One of the failures of the text is that Wanda's character changes suddenly and because it is Severin's narrative, it is impossible to tell when this change takes place.After telling him she wishes to love only him, within twenty pages she has not only lost her love of him, but she is willing to give Severin up for the love of a young Greek noble man. The transformation is sudden and doesn't feel entirely real. This problem is compounded by the ending. Wanda tells Severin that her Greek will not accept Severin's presence in her household. Severin becomes enraged saying, "'If you become his wife, I'll kill you'...I clutched her and held her tight, and my right hand automatically reached for the dagger in my belt" (110). Wanda instantly transforms again, "'You appeal to me like this,' she said coolly 'Now you're a man, and I know at this moment I still love you'" (110). She claims that everything up until this moment has been a sham to incite his love. She proclaims they will leave Italy together and get married, a regular marriage, now that she has "cured" him of his desire.
But the following day after she has made all her good-byes, she asks to whip him. He agrees, but from behind a curtain the Greek emerges and whips Severin for Wanda's entertainment. Then the Greek and Wanda leave together. Was this Wanda's plan all along? Did she pretend to love Severin just to get him into this tableaux? Was she genuine in her conversation with Severin and then reconverted to cruelty by the Greek? Because it is Severin's narrative, the reader can not know. However, Severin is "cured" if his fantasy, and he visits upon women the same haughty disdain that Wanda once was visited upon him.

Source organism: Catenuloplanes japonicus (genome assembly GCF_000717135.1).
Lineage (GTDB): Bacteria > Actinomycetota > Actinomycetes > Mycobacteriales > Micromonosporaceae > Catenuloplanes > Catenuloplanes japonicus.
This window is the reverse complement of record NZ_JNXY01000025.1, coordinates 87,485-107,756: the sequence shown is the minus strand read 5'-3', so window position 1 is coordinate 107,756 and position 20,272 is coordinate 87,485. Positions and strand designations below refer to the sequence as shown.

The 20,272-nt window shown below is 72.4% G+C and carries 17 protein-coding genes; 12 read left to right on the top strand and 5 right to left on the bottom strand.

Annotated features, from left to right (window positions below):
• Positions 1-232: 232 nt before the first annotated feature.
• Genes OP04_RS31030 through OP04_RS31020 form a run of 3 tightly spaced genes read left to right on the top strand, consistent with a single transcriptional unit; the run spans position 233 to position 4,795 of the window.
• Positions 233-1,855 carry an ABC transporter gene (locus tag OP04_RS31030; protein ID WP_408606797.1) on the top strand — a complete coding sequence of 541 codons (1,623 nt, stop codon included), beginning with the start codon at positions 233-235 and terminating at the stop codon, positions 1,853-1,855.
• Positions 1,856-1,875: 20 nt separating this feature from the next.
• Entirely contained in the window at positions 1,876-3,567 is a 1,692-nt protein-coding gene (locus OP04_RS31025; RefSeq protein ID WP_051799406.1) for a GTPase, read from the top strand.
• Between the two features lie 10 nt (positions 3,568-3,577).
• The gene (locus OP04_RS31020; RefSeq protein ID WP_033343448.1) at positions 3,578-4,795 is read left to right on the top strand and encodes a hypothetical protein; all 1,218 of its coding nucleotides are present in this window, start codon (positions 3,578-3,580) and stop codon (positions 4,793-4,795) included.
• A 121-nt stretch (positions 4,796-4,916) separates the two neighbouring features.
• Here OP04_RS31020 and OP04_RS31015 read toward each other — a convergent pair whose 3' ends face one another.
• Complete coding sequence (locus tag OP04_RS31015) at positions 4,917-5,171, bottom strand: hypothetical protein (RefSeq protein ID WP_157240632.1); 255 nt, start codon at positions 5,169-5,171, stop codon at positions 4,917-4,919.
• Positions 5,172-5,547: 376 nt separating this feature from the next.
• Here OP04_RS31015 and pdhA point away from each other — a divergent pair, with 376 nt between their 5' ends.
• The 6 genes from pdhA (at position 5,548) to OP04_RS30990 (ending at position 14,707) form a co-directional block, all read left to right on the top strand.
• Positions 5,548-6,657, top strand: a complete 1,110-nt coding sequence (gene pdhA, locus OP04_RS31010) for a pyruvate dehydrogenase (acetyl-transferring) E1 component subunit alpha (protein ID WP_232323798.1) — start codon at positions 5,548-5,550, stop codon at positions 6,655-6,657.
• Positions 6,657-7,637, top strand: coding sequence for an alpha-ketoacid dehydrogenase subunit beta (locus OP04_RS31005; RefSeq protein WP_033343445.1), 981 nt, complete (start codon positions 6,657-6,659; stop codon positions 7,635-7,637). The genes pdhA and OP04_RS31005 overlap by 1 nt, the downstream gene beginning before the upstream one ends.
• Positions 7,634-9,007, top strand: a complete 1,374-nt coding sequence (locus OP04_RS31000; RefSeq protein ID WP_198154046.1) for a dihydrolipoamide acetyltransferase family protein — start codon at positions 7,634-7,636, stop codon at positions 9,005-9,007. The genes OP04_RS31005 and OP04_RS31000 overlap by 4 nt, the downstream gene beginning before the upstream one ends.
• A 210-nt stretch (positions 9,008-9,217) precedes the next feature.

At the conclusion of the story, the anonymous narrator asks Severin what the moral of his story is. Severin replies, "The moral is that woman, as Nature has created her and as she is currently reared by man, is his enemy and can be his slave or his despet, but never his companion. She will be able to become his companion only when she has the same rights as he, when she is his equal in education and work"(119). His conclusion, that woman can only be equal when she achieves financial, legal, and educational equality is curious. Wanda is richer than Severin although Severin is aristocracy. Certainly she IS his equal financially and educationally, yet she still wishes to be dominanted by a man. Severin also seems perfectly happy to remain despot over his female servants. He, although he thinks himself cured, is merely a creature of extremes. He has gone from slave to master, not from extreme to equal.
In addition, the suddenness of the ending, the "cure" does not seem true. This is perhaps because Sacher-Masoch himself was never "cured" and could not imagine what life would be like without this domination. Or more likely such a normal life did not capture his imagination. Once the final confrontation between Severin and Wanda is over, he added a conclusion to the story because he had to, but it didn't have the same sway over him as writing about Severin's first encounter with Wanda in the garden at night.
Venus in Furs
Gracious, devilish, mythical lady.
Put your foot upon your slave,
Stretching out your marble body
Under myrtles and agaves.

Comments: Post a Comment

    This page is powered by 
Blogger. Isn't yours?